As a result, although The Inconvenient Indian is fraught with history, the underlying narrative is a series of conversations and arguments that I’ve been having with myself and others for most of my adult life, and if there is any methodology in my approach to the subject, it draws more on storytelling techniques than historiography. A good historian would have tried to keep biases under control. A good historian would have tried to keep personal anecdotes
in check. A good historian would have provided footnotes.

I have not.

And, while I’m making excuses, I suppose I should also apologize if my views cause anyone undue distress. But I hope we can agree that any discussion of Indians in North America is likely to conjure up a certain amount of rage. And sorrow. Along with moments of irony and humour.

When I was a kid, Indians were Indians. Sometimes Indians were Mohawks or Cherokees or Crees or Blackfoot or Tlingits or Seminoles. But mostly they were Indians. Columbus gets blamed for the term, but he wasn’t being malicious. He was looking for India and thought he had found it. He was mistaken, of course, and as time went on, various folks and institutions tried to make the matter right. Indians became Amerindians and Aboriginals and Indigenous People and American Indians. Lately, Indians have become First Nations in Canada and Native Americans in the United States, but the fact of the matter is that there has never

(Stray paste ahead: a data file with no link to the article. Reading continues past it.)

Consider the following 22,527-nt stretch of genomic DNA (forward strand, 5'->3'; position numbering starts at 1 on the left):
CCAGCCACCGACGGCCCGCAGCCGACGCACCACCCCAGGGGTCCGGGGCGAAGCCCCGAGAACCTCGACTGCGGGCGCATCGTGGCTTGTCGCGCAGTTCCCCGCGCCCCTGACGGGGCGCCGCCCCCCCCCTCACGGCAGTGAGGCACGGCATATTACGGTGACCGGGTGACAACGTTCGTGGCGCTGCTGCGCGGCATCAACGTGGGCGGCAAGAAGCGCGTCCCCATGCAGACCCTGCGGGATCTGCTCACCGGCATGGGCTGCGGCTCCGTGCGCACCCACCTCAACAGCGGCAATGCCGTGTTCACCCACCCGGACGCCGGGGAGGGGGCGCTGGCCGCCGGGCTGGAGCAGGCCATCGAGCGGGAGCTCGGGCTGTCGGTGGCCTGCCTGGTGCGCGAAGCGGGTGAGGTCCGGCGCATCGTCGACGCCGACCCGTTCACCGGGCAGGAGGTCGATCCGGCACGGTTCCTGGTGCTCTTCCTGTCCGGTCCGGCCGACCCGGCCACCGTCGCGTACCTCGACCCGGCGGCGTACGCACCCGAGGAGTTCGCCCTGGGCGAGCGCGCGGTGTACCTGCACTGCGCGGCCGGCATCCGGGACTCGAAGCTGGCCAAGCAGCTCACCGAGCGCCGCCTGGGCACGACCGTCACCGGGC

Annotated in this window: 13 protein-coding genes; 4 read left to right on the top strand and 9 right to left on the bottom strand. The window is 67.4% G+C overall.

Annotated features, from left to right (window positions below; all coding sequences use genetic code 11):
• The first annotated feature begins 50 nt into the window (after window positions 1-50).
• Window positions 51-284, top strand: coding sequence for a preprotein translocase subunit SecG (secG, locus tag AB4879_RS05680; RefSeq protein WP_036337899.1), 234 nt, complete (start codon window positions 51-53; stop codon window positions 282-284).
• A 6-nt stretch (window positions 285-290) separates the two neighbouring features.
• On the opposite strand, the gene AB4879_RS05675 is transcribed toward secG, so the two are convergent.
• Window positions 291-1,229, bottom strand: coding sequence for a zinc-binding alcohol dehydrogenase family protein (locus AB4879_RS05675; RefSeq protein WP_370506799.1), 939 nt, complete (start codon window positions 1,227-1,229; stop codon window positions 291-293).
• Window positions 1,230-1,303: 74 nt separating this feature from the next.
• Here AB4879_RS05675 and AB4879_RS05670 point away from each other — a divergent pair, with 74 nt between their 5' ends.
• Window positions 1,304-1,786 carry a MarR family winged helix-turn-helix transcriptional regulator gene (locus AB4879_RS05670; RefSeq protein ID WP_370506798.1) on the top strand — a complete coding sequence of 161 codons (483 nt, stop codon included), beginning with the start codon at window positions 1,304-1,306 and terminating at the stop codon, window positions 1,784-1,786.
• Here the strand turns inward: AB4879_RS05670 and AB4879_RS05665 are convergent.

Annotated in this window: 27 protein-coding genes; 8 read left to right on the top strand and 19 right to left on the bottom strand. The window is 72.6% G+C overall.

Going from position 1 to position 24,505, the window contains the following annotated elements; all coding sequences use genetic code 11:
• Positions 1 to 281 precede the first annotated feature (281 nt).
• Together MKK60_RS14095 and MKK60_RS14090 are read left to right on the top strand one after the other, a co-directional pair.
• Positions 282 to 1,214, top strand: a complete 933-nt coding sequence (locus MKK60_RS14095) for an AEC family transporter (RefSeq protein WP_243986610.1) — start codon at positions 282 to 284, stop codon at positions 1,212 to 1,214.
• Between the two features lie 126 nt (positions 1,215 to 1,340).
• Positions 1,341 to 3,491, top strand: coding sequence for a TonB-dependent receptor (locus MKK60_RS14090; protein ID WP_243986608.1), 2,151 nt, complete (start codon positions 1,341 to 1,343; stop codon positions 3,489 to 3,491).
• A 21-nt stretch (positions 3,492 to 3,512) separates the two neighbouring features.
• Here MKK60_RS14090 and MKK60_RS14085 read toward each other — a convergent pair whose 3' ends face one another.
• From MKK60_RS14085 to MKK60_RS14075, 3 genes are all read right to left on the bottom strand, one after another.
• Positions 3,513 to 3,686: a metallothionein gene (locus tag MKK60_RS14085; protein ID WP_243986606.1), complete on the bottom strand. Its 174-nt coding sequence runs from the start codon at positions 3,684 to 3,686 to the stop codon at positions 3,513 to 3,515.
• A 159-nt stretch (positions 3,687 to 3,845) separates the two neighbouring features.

been a good collective noun because there never was a collective to begin with.

I’m not going to try to argue for a single word. I don’t see that one term is much better or worse than another. “First Nations” is the current term of choice in Canada, while “Native Americans” is the fashionable preference in the United States. I’m fond of both of these terms, but, for all its faults and problems—especially in Canada—“Indian,” as a general designation, remains for me, at least, the North American default.

Since I’m on the subject of terminology and names, I should mention the Métis. The Métis are one of Canada’s three official Aboriginal groups, Indians (First Nations) and the Inuit being the other two. The Métis are mixed-bloods, Indian and English, Indian and French, for the most part. They don’t have Status under the Indian Act, but they do have designated settlements and homelands in Ontario, Manitoba, Saskatchewan, and Alberta. Many of these communities maintain a separate culture from their White and First Nations neighbours, as well as a separate language—Michif—which features components of French and Aboriginal languages.